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Identity politics run amok in Hawaii

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By Michelle Malkin  •  April 12, 2010 10:33 AM

It’s blue-on-blue warfare among Democrats fighting over the special election in Hawaii’s 1st District.

You’ll recall that far Leftist Neil Abercrombie stepped down earlier this year to run for governor.

The Democratic Congressional Campaign Committee in Washington favors former Democratic Rep. Ed Case over state Senator Colleen Hanabusa. Case is considered more “moderate” than the union-backed firebrand Hanabusa. But for Asian-American Democrats, it’s all about skin color. They’re whining about white male favoritism and making giant, race-hustling fools of themselves.

This is all no surprise if you have followed the ethnic separatist movement in Hawaii and the increasing p.c. militancy of the Asian-American Left.

Oh, and the hyphenated Democrats are also mad that Case had the audacity to raise the issue of Asian-American U.S. Senator Daniel Akaka’s age.

Meanwhile, the GOP candidate in the race, Honolulu city councilman Charles Djou, is reaping the benefits:

This is a three-way race featuring two Democrats, former Rep. Ed Case and Hawaii State Senate President Colleen Hanabusa, squaring off against Republican Charles Djou. It is a winner-take-all contest between the three candidates, competing to replace Neil Abercrombie, who left Congress to run for governor.

The winner will represent Hawaii’s first district, covering urban Honolulu–the district where President Obama was born and raised.

Right now, the race is close: according to a Democratic source, the Democratic Congressional Campaign Committee has conducted an internal poll showing Case at 32%, Djou at 32%, Hanabusa at 27%, and 9% undecided.

And there is some further in-fighting going on here. The DCCC has reportedly inserted itself into this race, sending some undercover help to the Case campaign, including assistance from DCCC Western Regional Political Director Adam Sullivan.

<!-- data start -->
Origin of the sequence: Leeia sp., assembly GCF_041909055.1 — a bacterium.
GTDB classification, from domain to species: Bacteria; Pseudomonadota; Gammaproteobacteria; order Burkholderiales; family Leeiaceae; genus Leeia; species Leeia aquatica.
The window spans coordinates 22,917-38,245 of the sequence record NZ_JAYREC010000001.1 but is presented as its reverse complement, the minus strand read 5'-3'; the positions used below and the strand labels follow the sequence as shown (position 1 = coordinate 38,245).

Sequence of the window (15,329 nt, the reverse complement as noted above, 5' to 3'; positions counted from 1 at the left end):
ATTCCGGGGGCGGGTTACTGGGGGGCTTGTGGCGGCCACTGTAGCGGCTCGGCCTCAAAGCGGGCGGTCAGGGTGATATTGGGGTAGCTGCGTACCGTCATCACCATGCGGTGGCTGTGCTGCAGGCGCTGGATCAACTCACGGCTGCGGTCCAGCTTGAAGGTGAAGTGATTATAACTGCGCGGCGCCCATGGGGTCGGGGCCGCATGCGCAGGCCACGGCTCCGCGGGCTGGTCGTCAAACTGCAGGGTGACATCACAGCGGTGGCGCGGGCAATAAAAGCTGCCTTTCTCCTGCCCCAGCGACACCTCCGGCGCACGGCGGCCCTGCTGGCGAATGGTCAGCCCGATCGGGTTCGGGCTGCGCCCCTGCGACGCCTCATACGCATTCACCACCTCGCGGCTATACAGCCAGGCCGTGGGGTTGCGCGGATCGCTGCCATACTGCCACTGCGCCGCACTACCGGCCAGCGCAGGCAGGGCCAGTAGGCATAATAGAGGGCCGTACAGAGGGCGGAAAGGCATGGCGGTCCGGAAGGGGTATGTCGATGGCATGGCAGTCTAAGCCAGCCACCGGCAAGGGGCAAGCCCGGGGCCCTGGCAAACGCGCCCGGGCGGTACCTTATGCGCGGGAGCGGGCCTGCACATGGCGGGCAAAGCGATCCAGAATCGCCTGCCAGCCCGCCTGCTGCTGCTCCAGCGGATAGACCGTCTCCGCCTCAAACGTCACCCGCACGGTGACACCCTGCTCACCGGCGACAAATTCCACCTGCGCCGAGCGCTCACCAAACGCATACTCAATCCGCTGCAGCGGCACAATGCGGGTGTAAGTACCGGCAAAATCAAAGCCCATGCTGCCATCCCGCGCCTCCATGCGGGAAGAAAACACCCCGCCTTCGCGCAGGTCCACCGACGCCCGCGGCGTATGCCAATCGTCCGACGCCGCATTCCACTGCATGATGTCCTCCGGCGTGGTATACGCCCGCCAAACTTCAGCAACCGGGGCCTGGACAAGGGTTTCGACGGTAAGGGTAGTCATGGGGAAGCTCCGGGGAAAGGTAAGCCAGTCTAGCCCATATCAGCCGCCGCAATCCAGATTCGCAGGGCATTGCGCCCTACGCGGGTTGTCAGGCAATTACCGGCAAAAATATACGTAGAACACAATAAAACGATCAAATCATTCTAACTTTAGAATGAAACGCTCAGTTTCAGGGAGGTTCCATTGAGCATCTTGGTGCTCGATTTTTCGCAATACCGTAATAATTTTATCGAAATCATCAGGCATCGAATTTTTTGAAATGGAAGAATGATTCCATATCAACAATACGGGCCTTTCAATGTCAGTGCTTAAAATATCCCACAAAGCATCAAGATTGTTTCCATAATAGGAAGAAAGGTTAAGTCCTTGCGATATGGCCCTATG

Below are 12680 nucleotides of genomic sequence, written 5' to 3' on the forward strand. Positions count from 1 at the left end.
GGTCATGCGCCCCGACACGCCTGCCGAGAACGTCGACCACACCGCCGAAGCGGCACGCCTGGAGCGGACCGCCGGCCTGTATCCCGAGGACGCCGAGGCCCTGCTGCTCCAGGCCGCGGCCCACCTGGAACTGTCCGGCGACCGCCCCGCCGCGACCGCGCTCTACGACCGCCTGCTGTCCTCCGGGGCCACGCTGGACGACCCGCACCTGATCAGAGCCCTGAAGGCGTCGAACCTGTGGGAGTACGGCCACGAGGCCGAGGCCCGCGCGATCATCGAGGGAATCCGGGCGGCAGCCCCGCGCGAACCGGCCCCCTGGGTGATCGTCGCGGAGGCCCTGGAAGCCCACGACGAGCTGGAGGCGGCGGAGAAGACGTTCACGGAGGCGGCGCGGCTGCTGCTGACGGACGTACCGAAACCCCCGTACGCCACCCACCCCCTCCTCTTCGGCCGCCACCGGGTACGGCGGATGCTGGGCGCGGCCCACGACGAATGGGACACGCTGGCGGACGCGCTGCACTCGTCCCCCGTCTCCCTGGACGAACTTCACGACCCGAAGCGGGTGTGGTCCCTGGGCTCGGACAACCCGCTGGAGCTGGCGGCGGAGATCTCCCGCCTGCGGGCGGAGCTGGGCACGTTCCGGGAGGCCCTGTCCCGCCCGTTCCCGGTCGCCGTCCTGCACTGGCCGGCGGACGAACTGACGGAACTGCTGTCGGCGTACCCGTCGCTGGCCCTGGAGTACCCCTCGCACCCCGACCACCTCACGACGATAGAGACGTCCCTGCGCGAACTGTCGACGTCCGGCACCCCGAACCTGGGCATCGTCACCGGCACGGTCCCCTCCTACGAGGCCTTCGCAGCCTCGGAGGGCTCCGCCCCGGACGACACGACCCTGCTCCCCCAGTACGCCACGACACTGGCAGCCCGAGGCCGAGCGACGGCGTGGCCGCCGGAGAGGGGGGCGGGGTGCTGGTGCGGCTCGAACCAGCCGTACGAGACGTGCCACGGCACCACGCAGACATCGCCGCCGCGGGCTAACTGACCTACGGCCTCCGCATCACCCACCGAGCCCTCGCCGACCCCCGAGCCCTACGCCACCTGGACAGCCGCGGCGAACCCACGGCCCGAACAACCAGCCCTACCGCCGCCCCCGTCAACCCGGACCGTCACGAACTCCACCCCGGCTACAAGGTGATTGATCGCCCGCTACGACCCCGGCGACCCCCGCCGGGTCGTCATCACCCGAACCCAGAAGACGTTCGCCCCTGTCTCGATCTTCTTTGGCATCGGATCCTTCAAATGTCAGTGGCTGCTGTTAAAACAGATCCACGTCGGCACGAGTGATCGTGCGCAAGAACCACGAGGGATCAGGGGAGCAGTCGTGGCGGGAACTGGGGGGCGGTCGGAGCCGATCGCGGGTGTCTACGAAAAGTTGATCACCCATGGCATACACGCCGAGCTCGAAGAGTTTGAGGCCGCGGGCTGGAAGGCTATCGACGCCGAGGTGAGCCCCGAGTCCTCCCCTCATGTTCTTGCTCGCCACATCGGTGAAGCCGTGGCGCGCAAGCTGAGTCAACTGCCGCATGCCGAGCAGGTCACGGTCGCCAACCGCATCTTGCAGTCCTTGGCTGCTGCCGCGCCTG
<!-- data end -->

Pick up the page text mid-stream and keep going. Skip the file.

Hanabusa, meanwhile, has the support of Hawaii’s two Democratic senators, Daniel Akaka and Daniel Inouye (who chairs the Senate Appropriations Committee)–meaning the DCCC has evidently split from the wishes of Hawaii’s two most senior politicians, in an attempt to elect the perceived frontrunner with an edge in the polls.

There’s more to the back-story: according to two Hawaii Democrats, Case offended Hawaii’s senators by challenging Akaka for his Senate seat in 2006, campaigning (indirectly) on Akaka’s age.

“He was trying to make the argument that, look, our two senators were 85 years old. Let’s make a switch now and start building some seniority so we don’t lose everything all at once,” one Hawaii Democrat said. “In insulting Sen. Akaka, he pissed off Sen. Inouye.”

“It was the subtext of everything, that Sen. Akaka was old and that for some reason he’s incapable of representing Hawaii in Congress,” another Hawaii Democrat said, adding that both Akaka and Inouye liked Case at the time and were comfortable with him becoming Hawaii’s next senator–if he waited his turn.

Insulted! Affronted! Wah! Let’s hope they feel all that and more when both Democrats go down on May 22. Support Charles Djou’s campaign here.

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